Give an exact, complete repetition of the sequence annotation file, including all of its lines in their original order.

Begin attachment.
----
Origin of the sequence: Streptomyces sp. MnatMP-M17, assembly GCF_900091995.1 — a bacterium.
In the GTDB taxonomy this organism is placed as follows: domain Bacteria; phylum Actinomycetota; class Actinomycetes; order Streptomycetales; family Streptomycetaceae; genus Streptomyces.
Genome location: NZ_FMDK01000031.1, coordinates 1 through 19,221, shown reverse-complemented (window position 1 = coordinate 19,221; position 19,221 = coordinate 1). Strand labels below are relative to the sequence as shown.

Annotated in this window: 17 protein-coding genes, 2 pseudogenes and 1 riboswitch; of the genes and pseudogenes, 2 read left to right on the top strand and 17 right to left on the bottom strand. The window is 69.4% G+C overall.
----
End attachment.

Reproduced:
Origin of the sequence: Streptomyces sp. MnatMP-M17, assembly GCF_900091995.1 — a bacterium.
In the GTDB taxonomy this organism is placed as follows: domain Bacteria; phylum Actinomycetota; class Actinomycetes; order Streptomycetales; family Streptomycetaceae; genus Streptomyces.
Genome location: NZ_FMDK01000031.1, coordinates 1 through 19,221, shown reverse-complemented (window position 1 = coordinate 19,221; position 19,221 = coordinate 1). Strand labels below are relative to the sequence as shown.

Annotated in this window: 17 protein-coding genes, 2 pseudogenes and 1 riboswitch; of the genes and pseudogenes, 2 read left to right on the top strand and 17 right to left on the bottom strand. The window is 69.4% G+C overall.